Nellie Tayloe Ross when elected governor of Wyoming in 1925.
AP Images
By Charlotte Alter
November 4, 2014

Before there was Sarah Palin or Ann Richards, there was Nellie Tayloe Ross. Ninety years ago today, on Nov 4, 1924, Ross was elected governor of Wyoming, and became the first woman governor in the United States.

Ross was elected a month after her husband, Governor William B. Ross, died suddenly of appendicitis. Her supporters thought it was fitting that the first state to allow equal voting rights (Wyoming passed women’s suffrage in 1869) would also be the first to have a woman governor, and Ross was committed to continuing her husband’s progressive policies. Plus, she wanted the job. Ross was the first woman governor by only a few days — Miriam “Ma” Ferguson, who had also been a state First Lady, was sworn in as governor of Texas just over two weeks after Ross took office.

Ross was inaugurated on Jan. 5, 1925. Eleven days later, when she appeared before the Legislature to review the progress of her late husband, The New York Times ran the headline, “Mrs. Ross Wears Hat Before Legislature,” and noted that she “defied precedent” by “wearing hat and gloves.” Other contemporary media accounts noted that she had “not lost her womanliness” and remained “ever feminine, never a feminist,” as noted in her Times obituary when she died in 1977. “Really, I dropped accidentally into politics,” she told the Times in 1926, saying she preferred to taking a stroll along the boardwalk to discussing rumors of a 1928 bid for the Vice Presidency (which never materialized).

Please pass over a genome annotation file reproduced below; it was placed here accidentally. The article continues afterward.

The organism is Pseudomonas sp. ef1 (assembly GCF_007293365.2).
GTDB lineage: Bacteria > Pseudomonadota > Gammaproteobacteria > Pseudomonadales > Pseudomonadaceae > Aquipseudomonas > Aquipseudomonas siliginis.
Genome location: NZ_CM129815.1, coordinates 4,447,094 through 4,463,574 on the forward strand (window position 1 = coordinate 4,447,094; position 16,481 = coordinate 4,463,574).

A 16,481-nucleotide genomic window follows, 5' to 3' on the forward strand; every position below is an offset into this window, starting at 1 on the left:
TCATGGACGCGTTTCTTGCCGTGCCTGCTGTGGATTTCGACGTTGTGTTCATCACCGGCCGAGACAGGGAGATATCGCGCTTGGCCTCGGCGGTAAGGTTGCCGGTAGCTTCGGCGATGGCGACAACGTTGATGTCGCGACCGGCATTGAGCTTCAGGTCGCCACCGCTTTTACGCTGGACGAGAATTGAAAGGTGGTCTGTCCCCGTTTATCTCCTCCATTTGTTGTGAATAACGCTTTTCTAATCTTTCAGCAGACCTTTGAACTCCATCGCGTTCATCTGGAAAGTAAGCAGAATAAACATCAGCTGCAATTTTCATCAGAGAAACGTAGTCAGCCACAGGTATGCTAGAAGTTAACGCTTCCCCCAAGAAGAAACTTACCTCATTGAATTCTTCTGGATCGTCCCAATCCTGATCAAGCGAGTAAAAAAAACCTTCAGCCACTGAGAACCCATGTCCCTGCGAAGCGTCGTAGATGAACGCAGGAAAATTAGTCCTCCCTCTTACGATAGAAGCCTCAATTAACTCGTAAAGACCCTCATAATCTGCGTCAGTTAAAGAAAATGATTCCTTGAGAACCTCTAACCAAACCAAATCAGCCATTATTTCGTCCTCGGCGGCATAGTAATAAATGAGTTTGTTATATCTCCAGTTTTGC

Ninety years later, women politicians are still struggling with the delicate balance of femininity, ambition and power. Even though we may have a woman president sometime soon, female politicians must still be attractive but not too sexy, ambitious but not too scary. And as much as we may want to think that we’re past caring how female politicians look, the recent kerfuffle over Sen. Tom Harkin comparing Iowa Republican candidate Joni Ernst to Taylor Swift proves not much as changed in the last nine decades. That focus on looks is bad for women who aspire to politics. “When [a woman]’s appearance is commented on publicly during a campaign, it undermines her; it actually hurts her,” Senator Kirsten Gillibrand (D-NY) said at the Real Simple/TIME Women & Success Panel in October. “And it doesn’t matter if the comment is positive or negative. It undermines her credibility.”

Ross also had to dispel the idea that she would use her power to rid the Wyoming government of men, and create an all-woman government ( a 1925 man’s worst nightmare). Here’s what TIME reported in 1925 that she told the Associated Press when asked about her view of women in politics:

“It is most amusing and amazing to me, for example, to be asked, as I was soon after my election, whether I expected to appoint any men to office? This question, telegraphed to me from the East by a well-known metropolitan newspaper, had every indication of being quite sincere, and was apparently inspired by the fear that the elevation of women to executive office was likely to be followed by the dismissal of all men and the substitution of women in their places.”

If Nellie Tayloe Ross were alive today, she’d certainly have some thoughts about #notallmen.

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